The appeal for many is the idea of restoring the West to its natural condition. But what is "natural"? Researchers call it an unscientific and unrealistic standard. We do not know what "natural" looks like, and even if we did, it is probably no longer achievable, in view of the changes that have occurred on the land during the past century, including the introduction of exotic species—especially noxious weeds.
Although it might seem logical to say that because domestic livestock were introduced, they are inherently undesirable, longtime observers of range ecology have discovered otherwise. In recent years wildlife biologists at the Montana Department of Fish, Wildlife, and Parks have returned cattle to wildlife management areas as part of a cooperative arrangement with local ranchers. They have observed that when cattle remove rank vegetation, in the fall, they enhance spring fodder for geese, elk, and antelope. Cattle are also used in these areas as a reseeding tool; they knock the seeds from mature seed heads to the ground and plant them with their trampling. The capacity of cattle to revegetate has proved useful, too, for reclaiming mining sites in Arizona that have resisted reclamation by other means.
Efforts to remove all cattle from wildlife areas have proved in some instances to be misguided. Managers at the Hart Mountain National Antelope Refuge, in Oregon, are perplexed by a drop in antelope numbers only seven years after livestock were banished from the refuge so that the land could "recover." The managers theorize that the problem is a rising number of coyotes, which prey on antelope fawns. But local ranchers say that the managers have it wrong: numbers are dropping because pronghorn antelope depend on cattle to clear away older grasses and make available younger, more palatable shoots.
"Whatever you do to change habitat will benefit some species and negatively impact others," Jack Ward Thomas, a wildlife biologist and a former chief of the U.S. Forest Service, says. "It's not as simple as getting the cows on or off."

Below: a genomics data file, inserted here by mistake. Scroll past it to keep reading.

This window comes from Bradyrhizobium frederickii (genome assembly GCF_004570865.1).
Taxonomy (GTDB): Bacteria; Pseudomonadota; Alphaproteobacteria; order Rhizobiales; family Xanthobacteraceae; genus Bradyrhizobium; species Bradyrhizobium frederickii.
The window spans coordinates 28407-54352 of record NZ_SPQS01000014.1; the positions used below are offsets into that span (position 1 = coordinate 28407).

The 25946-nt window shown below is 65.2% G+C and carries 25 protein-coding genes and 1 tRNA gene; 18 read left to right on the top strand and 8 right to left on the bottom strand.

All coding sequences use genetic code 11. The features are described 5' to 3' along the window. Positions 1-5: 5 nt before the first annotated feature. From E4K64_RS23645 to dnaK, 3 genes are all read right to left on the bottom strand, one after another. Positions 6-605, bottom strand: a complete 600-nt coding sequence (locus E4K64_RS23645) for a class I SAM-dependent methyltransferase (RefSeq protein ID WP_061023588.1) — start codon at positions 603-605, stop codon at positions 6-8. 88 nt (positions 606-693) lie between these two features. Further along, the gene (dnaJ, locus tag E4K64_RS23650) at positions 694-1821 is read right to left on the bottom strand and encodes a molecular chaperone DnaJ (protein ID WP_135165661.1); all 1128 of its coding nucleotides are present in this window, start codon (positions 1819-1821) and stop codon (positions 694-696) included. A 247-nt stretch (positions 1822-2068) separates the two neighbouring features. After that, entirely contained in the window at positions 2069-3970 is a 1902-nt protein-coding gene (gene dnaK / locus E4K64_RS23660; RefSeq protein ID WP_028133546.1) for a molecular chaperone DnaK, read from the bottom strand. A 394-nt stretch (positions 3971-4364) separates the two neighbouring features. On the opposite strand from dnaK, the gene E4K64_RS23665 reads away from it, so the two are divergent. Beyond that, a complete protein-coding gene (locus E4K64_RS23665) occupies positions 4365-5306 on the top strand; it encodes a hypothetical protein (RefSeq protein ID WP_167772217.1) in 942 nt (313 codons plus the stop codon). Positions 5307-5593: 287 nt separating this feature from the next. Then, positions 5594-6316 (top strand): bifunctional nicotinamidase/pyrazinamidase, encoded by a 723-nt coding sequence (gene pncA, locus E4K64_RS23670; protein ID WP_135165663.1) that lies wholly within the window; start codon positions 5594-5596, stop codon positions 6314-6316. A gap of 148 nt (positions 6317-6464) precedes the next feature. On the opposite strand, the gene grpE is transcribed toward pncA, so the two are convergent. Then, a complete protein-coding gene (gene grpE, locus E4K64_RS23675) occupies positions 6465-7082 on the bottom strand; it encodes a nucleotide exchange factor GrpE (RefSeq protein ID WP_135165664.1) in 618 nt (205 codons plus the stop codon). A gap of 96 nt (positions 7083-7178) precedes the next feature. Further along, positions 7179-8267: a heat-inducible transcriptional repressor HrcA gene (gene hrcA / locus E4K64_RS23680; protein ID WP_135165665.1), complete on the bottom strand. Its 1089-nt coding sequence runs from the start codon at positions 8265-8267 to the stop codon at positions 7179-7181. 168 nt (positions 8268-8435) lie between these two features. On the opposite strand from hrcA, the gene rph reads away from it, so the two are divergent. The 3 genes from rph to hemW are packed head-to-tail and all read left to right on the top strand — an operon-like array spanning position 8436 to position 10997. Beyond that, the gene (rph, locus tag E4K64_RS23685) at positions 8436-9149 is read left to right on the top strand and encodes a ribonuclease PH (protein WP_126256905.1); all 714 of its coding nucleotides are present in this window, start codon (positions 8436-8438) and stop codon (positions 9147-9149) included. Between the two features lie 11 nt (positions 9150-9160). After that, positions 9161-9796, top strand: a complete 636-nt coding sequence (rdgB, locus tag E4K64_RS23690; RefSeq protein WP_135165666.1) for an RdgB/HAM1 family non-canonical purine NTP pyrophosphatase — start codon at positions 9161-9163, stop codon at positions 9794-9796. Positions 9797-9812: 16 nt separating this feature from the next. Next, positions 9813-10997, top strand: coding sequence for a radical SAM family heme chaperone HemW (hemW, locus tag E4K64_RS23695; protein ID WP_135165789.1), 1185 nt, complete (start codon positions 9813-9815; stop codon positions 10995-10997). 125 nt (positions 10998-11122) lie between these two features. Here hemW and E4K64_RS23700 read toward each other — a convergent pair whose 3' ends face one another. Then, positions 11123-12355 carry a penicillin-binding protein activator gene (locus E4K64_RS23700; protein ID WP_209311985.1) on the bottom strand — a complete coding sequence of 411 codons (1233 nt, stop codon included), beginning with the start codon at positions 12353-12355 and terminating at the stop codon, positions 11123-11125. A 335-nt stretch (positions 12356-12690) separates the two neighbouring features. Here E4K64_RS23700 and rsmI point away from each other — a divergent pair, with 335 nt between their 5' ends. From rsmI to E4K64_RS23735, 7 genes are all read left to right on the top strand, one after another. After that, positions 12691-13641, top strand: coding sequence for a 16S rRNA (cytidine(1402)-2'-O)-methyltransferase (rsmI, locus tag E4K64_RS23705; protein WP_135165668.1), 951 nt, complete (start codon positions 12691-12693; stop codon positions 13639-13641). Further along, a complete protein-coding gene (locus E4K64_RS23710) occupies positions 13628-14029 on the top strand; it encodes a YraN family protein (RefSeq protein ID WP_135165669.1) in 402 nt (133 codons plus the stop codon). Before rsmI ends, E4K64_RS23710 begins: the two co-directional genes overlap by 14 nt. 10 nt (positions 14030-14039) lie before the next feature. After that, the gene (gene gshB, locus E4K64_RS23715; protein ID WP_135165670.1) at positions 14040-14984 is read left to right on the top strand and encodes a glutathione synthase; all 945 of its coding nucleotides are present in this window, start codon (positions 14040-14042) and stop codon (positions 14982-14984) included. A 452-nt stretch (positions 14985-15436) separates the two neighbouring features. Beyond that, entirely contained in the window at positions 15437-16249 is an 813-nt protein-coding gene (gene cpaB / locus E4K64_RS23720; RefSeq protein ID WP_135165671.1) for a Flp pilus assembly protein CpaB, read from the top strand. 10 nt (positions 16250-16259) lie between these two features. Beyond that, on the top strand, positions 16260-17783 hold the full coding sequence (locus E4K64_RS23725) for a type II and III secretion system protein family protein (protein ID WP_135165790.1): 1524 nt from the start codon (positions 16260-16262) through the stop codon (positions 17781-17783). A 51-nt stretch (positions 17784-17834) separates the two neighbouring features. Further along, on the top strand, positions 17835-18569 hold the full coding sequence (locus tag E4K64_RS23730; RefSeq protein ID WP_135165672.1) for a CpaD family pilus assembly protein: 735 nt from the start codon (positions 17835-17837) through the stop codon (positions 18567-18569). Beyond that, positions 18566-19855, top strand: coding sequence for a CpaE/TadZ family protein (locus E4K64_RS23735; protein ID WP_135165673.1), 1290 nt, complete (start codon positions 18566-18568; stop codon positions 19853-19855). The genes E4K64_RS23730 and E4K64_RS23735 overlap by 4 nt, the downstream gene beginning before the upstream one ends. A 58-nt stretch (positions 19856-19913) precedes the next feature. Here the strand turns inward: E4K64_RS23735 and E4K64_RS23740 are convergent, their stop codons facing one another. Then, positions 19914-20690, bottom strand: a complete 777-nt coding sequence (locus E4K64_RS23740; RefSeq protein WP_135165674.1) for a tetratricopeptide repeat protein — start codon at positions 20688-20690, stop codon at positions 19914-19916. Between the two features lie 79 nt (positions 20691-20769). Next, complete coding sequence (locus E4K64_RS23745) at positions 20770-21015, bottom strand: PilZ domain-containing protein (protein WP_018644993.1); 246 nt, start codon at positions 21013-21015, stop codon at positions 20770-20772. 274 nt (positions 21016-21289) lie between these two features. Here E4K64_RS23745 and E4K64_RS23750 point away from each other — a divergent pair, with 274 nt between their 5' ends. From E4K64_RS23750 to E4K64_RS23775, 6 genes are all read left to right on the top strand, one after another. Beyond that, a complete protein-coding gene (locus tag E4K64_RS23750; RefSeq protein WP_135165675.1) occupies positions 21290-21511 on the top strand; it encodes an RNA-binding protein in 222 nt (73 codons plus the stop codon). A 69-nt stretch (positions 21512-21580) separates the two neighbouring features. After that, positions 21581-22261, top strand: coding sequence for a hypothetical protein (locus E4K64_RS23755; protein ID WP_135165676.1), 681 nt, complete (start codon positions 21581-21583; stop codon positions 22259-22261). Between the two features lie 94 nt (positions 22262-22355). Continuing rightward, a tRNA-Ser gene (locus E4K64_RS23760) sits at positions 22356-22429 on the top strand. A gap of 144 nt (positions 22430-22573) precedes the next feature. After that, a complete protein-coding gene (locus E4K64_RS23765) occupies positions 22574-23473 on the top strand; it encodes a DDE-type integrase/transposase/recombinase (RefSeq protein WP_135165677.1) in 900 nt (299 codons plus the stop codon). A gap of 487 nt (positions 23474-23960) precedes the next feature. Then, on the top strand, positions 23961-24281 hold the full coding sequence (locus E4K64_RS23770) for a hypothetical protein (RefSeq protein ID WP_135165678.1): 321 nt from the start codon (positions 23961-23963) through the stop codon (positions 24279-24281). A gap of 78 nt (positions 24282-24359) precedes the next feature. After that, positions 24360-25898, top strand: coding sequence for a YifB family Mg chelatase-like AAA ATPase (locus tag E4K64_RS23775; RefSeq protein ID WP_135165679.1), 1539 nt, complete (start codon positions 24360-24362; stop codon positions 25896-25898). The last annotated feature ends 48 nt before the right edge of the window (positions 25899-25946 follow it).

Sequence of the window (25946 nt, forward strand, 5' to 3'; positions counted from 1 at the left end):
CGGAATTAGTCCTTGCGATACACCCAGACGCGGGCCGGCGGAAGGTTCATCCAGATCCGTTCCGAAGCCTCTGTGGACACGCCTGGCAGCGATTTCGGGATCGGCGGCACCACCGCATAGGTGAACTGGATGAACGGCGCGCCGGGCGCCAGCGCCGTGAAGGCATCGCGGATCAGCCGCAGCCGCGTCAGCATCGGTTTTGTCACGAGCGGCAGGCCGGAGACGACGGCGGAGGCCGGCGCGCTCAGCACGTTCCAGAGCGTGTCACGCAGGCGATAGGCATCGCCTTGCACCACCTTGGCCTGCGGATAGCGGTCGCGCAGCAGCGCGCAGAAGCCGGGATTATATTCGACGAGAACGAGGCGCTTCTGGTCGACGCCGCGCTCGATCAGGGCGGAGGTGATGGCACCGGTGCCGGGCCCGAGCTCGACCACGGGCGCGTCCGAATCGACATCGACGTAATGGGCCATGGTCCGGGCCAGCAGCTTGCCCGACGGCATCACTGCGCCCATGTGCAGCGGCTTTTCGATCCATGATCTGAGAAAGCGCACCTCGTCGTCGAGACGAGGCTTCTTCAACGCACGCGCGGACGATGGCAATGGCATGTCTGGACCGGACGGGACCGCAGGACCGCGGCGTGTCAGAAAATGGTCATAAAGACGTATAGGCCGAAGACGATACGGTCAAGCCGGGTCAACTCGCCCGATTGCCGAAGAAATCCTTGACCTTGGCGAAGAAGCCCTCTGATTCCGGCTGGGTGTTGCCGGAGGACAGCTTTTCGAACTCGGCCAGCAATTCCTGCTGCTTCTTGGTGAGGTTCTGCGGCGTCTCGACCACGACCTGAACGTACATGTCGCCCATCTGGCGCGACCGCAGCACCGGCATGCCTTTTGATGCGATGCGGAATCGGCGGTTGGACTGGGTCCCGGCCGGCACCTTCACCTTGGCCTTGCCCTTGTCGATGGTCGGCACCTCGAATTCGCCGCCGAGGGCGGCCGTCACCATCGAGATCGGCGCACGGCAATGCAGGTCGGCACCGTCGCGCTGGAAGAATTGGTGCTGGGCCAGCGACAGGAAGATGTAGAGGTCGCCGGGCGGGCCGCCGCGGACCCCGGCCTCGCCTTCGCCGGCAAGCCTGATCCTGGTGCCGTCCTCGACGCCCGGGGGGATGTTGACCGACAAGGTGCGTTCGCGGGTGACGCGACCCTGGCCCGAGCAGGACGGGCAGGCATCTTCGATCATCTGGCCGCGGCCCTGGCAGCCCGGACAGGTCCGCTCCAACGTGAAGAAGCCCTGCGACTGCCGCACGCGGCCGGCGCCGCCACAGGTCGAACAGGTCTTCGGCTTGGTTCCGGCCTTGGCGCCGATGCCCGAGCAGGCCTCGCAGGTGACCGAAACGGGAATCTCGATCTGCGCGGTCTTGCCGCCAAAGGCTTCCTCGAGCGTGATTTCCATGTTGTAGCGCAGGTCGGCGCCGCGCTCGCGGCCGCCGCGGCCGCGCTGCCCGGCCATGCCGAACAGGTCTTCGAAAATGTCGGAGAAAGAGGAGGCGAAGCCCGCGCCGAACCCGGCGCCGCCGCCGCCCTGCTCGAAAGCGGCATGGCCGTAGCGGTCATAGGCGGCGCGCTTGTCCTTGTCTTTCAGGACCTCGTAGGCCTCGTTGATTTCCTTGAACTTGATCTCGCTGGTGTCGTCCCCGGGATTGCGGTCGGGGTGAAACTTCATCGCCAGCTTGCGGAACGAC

It is likely that ungrazed grasslands will burn far more frequently than grazed ones; if cows are removed, wildlife populations will change, as palatable forage for elk, antelope, and deer decreases and annual plants and the animal species that prefer them also decline. There will be fewer rodents, which will mean less food for raptors, coyotes, and other predators.
"The question is, How do you make changes that will improve range conditions in a reasonable time frame and also not negatively affect people's ability to make a living?" says Donald J. Bedunah, a plant ecophysiologist at the University of Montana. "I don't believe rapid change is necessary. We don't have to persecute ranchers to accomplish what is needed."
Who Owns the West?
A force akin to persecution has been gathering momentum. Environmentalists from the desert Southwest to the Great Basin to the Rocky Mountain Front have been mounting a barrage of lawsuits calculated to shut down or cripple commodity uses of public lands and further incapacitate land-management agencies that are already suffering from congressional budget cuts and layoffs.